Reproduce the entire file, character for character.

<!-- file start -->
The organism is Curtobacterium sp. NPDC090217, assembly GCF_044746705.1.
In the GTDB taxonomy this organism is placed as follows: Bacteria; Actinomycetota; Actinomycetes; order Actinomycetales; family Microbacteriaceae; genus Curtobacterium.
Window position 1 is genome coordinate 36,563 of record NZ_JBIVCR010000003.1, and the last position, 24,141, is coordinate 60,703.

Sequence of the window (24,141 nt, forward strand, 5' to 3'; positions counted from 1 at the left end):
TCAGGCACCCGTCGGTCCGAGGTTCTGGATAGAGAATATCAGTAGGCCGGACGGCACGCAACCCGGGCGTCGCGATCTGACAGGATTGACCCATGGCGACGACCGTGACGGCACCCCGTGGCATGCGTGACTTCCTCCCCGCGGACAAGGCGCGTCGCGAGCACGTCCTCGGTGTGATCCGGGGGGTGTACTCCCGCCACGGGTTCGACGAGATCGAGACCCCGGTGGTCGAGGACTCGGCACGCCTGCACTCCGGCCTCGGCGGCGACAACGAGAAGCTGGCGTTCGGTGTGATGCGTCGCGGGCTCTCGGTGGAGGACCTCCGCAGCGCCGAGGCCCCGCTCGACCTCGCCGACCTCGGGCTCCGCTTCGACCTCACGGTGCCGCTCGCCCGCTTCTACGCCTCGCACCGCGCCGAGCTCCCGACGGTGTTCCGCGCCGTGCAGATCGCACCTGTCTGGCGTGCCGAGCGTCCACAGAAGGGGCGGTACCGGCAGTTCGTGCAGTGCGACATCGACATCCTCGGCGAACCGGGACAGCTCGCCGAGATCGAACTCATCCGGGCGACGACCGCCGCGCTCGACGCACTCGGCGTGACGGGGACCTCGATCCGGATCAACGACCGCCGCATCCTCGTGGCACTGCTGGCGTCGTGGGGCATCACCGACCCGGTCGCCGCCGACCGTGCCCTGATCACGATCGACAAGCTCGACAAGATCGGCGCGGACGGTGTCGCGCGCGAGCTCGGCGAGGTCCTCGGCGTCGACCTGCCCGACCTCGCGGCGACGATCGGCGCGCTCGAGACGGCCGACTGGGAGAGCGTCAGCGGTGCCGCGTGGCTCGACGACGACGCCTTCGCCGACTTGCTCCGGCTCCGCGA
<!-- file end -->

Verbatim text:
The organism is Curtobacterium sp. NPDC090217, assembly GCF_044746705.1.
In the GTDB taxonomy this organism is placed as follows: Bacteria; Actinomycetota; Actinomycetes; order Actinomycetales; family Microbacteriaceae; genus Curtobacterium.
Window position 1 is genome coordinate 36,563 of record NZ_JBIVCR010000003.1, and the last position, 24,141, is coordinate 60,703.

Sequence of the window (24,141 nt, forward strand, 5' to 3'; positions counted from 1 at the left end):
TCAGGCACCCGTCGGTCCGAGGTTCTGGATAGAGAATATCAGTAGGCCGGACGGCACGCAACCCGGGCGTCGCGATCTGACAGGATTGACCCATGGCGACGACCGTGACGGCACCCCGTGGCATGCGTGACTTCCTCCCCGCGGACAAGGCGCGTCGCGAGCACGTCCTCGGTGTGATCCGGGGGGTGTACTCCCGCCACGGGTTCGACGAGATCGAGACCCCGGTGGTCGAGGACTCGGCACGCCTGCACTCCGGCCTCGGCGGCGACAACGAGAAGCTGGCGTTCGGTGTGATGCGTCGCGGGCTCTCGGTGGAGGACCTCCGCAGCGCCGAGGCCCCGCTCGACCTCGCCGACCTCGGGCTCCGCTTCGACCTCACGGTGCCGCTCGCCCGCTTCTACGCCTCGCACCGCGCCGAGCTCCCGACGGTGTTCCGCGCCGTGCAGATCGCACCTGTCTGGCGTGCCGAGCGTCCACAGAAGGGGCGGTACCGGCAGTTCGTGCAGTGCGACATCGACATCCTCGGCGAACCGGGACAGCTCGCCGAGATCGAACTCATCCGGGCGACGACCGCCGCGCTCGACGCACTCGGCGTGACGGGGACCTCGATCCGGATCAACGACCGCCGCATCCTCGTGGCACTGCTGGCGTCGTGGGGCATCACCGACCCGGTCGCCGCCGACCGTGCCCTGATCACGATCGACAAGCTCGACAAGATCGGCGCGGACGGTGTCGCGCGCGAGCTCGGCGAGGTCCTCGGCGTCGACCTGCCCGACCTCGCGGCGACGATCGGCGCGCTCGAGACGGCCGACTGGGAGAGCGTCAGCGGTGCCGCGTGGCTCGACGACGACGCCTTCGCCGACTTGCTCCGGCTCCGCGA